Unlike public school, however, there is an enormous cost associated with this invaluable service. Subsidies are only available to those Utah families making the least amount of money, while almost all Utah families (of any income level) struggle to afford the cost of child care for infants, toddlers, and preschool-aged children. 

Most families can’t homeschool their school-aged children, because they work outside the home (or inside the home for many due to COVID19). Most families also can’t pay for private school, because they don’t make enough money from their work outside the home. Luckily, public school is available for all those families. 

Most families can’t stay home to care for and teach their infant, toddler and pre-school aged children, because they work outside the home. Yet, we still expect them to pay for child care, even when they don’t make enough money from their work outside the home to afford the early care and education their children deserve. 

We need to stop tip-toeing around the fact that Utah families rely on school not just for education, but for safe and highly-effective child care. We need to embrace it. At the same time, we need to embrace the reverse truth: that safe, high-quality childcare is also the equivalent of “school” for young children.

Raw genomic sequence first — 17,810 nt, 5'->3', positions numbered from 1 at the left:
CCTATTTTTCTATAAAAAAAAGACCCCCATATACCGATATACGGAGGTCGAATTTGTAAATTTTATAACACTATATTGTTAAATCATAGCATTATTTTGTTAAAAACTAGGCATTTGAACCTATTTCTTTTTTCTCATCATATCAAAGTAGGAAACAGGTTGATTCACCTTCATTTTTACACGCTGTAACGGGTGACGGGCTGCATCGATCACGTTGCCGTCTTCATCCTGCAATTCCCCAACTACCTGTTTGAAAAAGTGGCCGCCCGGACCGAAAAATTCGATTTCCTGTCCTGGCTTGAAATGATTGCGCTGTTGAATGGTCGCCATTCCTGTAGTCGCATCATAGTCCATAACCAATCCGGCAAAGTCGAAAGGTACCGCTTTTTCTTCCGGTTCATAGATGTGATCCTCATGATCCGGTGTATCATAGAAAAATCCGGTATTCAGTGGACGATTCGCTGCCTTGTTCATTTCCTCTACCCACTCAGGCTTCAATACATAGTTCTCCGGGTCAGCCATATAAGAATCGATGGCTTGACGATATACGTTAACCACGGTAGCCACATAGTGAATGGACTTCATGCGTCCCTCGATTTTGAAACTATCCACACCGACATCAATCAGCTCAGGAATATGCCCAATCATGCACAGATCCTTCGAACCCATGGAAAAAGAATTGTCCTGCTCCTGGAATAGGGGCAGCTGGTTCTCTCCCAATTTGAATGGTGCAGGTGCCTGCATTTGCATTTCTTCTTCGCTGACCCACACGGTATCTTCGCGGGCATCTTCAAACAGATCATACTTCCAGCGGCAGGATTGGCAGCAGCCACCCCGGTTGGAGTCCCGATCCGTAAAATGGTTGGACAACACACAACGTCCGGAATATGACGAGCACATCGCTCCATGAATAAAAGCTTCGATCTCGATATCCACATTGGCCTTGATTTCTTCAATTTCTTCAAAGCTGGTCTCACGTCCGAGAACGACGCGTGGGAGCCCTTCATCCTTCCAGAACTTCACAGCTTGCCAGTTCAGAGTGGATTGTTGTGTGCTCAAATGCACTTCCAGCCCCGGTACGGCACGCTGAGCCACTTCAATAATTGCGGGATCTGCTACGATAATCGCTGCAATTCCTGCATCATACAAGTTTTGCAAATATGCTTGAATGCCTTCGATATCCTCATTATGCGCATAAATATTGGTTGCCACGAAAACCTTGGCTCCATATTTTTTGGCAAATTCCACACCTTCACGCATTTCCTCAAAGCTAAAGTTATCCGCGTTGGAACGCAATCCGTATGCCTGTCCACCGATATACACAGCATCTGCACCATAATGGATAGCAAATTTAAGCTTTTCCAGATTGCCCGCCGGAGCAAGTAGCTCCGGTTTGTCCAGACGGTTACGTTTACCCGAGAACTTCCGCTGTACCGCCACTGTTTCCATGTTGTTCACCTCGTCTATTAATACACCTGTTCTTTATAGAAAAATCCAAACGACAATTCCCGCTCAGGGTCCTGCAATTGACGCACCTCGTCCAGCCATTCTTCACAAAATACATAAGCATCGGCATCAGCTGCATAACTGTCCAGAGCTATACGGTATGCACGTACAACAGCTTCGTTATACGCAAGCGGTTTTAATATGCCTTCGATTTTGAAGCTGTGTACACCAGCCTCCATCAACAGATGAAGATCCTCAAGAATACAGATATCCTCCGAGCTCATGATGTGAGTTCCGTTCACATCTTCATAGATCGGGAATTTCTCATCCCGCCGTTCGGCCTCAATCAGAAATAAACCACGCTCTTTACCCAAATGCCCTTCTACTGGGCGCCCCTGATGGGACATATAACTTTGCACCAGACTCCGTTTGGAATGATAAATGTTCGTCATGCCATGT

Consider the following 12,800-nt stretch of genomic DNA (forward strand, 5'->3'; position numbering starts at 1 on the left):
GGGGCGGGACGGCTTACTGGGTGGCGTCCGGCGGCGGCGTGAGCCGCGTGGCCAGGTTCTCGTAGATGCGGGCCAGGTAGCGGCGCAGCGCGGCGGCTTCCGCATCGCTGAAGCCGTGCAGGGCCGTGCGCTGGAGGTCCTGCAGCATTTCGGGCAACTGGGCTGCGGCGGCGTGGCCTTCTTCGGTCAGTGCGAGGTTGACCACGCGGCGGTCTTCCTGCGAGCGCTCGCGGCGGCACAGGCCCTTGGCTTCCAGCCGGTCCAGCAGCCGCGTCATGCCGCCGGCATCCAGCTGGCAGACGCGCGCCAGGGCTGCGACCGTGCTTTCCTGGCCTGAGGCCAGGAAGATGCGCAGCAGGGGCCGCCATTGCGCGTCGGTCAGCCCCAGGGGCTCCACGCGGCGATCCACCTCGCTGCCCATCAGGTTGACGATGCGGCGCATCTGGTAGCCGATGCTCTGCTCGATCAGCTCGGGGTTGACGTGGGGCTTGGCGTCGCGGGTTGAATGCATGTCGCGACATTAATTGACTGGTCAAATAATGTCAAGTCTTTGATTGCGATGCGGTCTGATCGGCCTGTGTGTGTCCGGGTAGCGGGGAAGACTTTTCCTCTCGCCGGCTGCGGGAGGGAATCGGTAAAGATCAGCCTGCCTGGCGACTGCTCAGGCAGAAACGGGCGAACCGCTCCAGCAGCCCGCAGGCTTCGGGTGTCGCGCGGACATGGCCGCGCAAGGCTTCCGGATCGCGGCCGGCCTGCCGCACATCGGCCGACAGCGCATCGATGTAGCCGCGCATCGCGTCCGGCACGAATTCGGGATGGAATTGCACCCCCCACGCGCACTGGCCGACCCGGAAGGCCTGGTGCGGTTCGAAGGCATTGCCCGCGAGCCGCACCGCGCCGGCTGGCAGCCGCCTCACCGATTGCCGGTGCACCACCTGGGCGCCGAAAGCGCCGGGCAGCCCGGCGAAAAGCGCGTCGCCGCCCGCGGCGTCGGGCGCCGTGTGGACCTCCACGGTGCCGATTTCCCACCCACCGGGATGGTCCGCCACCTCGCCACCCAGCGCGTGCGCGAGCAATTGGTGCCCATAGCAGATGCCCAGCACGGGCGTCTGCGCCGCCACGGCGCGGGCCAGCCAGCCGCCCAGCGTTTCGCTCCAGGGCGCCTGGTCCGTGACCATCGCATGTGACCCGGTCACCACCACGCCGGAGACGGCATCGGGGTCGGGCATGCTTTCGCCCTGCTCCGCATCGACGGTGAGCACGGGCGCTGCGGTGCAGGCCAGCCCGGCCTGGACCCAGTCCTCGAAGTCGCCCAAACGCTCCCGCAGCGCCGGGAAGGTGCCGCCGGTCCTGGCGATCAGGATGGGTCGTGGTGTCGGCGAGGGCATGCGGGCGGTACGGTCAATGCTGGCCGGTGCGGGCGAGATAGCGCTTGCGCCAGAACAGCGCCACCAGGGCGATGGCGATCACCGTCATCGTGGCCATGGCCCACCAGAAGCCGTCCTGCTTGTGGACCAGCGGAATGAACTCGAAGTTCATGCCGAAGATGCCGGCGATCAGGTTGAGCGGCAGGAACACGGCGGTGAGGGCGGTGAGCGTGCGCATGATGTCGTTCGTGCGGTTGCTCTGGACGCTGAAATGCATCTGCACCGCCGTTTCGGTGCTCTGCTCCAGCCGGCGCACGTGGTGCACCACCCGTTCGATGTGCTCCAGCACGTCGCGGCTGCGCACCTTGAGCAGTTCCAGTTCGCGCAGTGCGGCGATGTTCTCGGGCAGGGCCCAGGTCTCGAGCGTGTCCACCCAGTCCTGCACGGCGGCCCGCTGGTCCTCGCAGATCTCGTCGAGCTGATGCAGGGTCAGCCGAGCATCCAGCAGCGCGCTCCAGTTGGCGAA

Safe, effective, high-quality care and education for Utah children of all ages is a public good. Treating child care and public education as part of the same important system of learning and development will create enormous benefit for these children, and, by extension, the rest of the state. 

* Figures from the 2018 American Community Survey, accessed at data.census.gov

** Calculated from data made available by the Utah State Board of Education on homeschooled children and public school enrollment in the 2015-16 school year (the most recent data reported on the USBE website at https://www.schools.utah.gov/data/reports?mid=1424&tid=4).

Special thanks to Erin Jemison, formerly of YWCA Utah and now with Community Resources for Justice's Crime & Justice Institute, for contributions to this post.